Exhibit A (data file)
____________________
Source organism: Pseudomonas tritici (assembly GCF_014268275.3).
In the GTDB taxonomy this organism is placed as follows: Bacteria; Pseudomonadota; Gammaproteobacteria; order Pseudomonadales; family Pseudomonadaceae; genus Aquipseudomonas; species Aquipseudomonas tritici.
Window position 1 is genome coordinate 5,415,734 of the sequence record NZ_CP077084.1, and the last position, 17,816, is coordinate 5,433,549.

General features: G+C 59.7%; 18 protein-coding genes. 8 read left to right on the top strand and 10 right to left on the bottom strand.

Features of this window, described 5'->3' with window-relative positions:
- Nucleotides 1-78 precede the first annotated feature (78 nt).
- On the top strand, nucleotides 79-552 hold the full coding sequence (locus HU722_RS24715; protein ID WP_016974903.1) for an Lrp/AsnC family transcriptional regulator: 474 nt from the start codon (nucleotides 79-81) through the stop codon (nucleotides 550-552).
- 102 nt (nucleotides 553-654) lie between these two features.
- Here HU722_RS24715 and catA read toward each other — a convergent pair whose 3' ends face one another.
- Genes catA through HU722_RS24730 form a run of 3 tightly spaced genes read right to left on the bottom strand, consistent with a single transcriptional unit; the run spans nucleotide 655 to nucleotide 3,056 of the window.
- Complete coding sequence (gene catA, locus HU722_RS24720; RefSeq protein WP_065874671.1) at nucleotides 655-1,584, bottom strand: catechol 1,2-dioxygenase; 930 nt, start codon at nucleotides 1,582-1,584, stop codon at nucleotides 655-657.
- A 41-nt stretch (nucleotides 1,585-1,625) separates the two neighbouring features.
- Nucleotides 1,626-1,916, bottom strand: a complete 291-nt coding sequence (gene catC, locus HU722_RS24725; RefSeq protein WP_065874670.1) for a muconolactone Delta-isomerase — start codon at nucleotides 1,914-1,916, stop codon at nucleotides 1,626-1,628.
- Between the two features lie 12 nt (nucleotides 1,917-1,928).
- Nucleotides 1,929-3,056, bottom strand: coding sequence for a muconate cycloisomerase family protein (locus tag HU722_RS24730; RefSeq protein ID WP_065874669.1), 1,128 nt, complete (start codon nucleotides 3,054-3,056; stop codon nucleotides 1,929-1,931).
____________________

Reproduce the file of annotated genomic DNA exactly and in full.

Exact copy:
Source organism: Pseudomonas tritici (assembly GCF_014268275.3).
In the GTDB taxonomy this organism is placed as follows: Bacteria; Pseudomonadota; Gammaproteobacteria; order Pseudomonadales; family Pseudomonadaceae; genus Aquipseudomonas; species Aquipseudomonas tritici.
Window position 1 is genome coordinate 5,415,734 of the sequence record NZ_CP077084.1, and the last position, 17,816, is coordinate 5,433,549.

General features: G+C 59.7%; 18 protein-coding genes. 8 read left to right on the top strand and 10 right to left on the bottom strand.

Features of this window, described 5'->3' with window-relative positions:
- Nucleotides 1-78 precede the first annotated feature (78 nt).
- On the top strand, nucleotides 79-552 hold the full coding sequence (locus HU722_RS24715; protein ID WP_016974903.1) for an Lrp/AsnC family transcriptional regulator: 474 nt from the start codon (nucleotides 79-81) through the stop codon (nucleotides 550-552).
- 102 nt (nucleotides 553-654) lie between these two features.
- Here HU722_RS24715 and catA read toward each other — a convergent pair whose 3' ends face one another.
- Genes catA through HU722_RS24730 form a run of 3 tightly spaced genes read right to left on the bottom strand, consistent with a single transcriptional unit; the run spans nucleotide 655 to nucleotide 3,056 of the window.
- Complete coding sequence (gene catA, locus HU722_RS24720; RefSeq protein WP_065874671.1) at nucleotides 655-1,584, bottom strand: catechol 1,2-dioxygenase; 930 nt, start codon at nucleotides 1,582-1,584, stop codon at nucleotides 655-657.
- A 41-nt stretch (nucleotides 1,585-1,625) separates the two neighbouring features.
- Nucleotides 1,626-1,916, bottom strand: a complete 291-nt coding sequence (gene catC, locus HU722_RS24725; RefSeq protein WP_065874670.1) for a muconolactone Delta-isomerase — start codon at nucleotides 1,914-1,916, stop codon at nucleotides 1,626-1,628.
- Between the two features lie 12 nt (nucleotides 1,917-1,928).
- Nucleotides 1,929-3,056, bottom strand: coding sequence for a muconate cycloisomerase family protein (locus tag HU722_RS24730; RefSeq protein ID WP_065874669.1), 1,128 nt, complete (start codon nucleotides 3,054-3,056; stop codon nucleotides 1,929-1,931).